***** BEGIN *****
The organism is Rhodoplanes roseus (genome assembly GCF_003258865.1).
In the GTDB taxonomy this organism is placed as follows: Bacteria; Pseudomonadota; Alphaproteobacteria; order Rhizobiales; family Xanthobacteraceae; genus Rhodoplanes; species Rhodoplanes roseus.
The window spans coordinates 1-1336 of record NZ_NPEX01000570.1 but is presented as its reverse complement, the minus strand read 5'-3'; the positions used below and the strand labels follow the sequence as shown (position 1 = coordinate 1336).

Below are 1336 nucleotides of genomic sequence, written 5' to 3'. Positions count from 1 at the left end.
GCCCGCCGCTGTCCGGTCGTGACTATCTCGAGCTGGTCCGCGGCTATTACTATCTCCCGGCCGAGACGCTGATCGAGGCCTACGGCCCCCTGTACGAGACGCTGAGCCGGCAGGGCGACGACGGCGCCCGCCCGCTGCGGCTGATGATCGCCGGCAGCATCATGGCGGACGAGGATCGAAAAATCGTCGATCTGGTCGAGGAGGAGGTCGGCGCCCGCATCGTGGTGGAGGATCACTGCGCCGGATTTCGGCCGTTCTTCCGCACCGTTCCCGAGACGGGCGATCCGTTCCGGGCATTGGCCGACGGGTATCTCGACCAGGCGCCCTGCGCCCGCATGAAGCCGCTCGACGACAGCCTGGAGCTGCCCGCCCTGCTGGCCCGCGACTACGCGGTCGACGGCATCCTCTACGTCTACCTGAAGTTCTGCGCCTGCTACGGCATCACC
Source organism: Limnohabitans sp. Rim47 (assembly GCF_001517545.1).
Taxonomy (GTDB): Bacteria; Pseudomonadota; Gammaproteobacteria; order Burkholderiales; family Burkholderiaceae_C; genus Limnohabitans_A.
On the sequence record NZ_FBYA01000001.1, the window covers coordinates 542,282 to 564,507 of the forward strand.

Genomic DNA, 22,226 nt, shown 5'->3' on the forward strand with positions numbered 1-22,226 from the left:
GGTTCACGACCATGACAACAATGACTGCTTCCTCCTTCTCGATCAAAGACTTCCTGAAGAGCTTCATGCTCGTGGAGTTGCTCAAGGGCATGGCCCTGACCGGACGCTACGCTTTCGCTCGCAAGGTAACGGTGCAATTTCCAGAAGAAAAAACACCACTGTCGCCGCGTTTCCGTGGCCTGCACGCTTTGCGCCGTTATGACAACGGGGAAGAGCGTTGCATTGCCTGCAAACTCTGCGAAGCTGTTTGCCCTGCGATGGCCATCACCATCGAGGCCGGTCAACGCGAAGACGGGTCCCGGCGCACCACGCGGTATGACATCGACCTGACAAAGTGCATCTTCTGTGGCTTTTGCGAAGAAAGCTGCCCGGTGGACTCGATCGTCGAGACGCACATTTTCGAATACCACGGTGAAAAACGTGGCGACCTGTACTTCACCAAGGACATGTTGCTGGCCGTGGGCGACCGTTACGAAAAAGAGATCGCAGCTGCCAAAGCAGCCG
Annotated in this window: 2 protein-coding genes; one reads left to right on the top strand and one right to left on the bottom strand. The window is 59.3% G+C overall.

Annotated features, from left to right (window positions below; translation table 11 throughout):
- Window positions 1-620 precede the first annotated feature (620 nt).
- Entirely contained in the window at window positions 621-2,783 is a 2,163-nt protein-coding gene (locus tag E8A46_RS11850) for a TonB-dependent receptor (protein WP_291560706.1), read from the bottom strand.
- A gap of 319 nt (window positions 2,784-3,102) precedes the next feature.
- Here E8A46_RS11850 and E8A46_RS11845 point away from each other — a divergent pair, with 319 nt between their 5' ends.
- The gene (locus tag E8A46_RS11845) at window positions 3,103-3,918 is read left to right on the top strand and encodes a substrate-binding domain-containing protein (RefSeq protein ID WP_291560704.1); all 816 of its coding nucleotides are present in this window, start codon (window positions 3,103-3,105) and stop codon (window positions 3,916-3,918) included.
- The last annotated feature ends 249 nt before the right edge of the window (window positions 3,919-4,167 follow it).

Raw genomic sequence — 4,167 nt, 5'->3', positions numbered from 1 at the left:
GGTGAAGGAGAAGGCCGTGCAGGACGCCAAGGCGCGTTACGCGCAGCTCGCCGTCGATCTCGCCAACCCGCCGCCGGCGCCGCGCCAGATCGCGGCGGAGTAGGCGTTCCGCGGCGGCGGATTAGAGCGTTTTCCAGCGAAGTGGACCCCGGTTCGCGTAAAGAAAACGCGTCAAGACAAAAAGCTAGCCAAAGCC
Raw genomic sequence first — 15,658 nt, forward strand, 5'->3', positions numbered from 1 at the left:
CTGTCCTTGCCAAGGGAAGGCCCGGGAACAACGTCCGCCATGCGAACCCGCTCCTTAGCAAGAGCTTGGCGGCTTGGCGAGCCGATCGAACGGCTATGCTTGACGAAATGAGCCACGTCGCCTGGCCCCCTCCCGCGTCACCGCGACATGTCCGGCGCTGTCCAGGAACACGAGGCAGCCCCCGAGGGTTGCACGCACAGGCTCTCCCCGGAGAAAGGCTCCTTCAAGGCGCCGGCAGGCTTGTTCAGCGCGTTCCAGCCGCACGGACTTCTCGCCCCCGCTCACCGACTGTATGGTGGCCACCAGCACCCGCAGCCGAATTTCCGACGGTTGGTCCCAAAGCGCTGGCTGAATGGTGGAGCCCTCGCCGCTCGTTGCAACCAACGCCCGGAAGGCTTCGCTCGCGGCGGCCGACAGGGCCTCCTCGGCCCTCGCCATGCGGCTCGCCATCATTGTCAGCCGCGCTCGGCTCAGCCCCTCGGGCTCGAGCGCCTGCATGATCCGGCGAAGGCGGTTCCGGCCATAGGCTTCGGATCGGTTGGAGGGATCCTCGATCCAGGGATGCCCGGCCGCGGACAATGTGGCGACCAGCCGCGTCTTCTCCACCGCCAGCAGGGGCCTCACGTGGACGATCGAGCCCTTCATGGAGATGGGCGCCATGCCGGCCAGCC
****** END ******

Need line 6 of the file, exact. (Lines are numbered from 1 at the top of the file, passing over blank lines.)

Source organism: Limnohabitans sp. Rim47 (assembly GCF_001517545.1).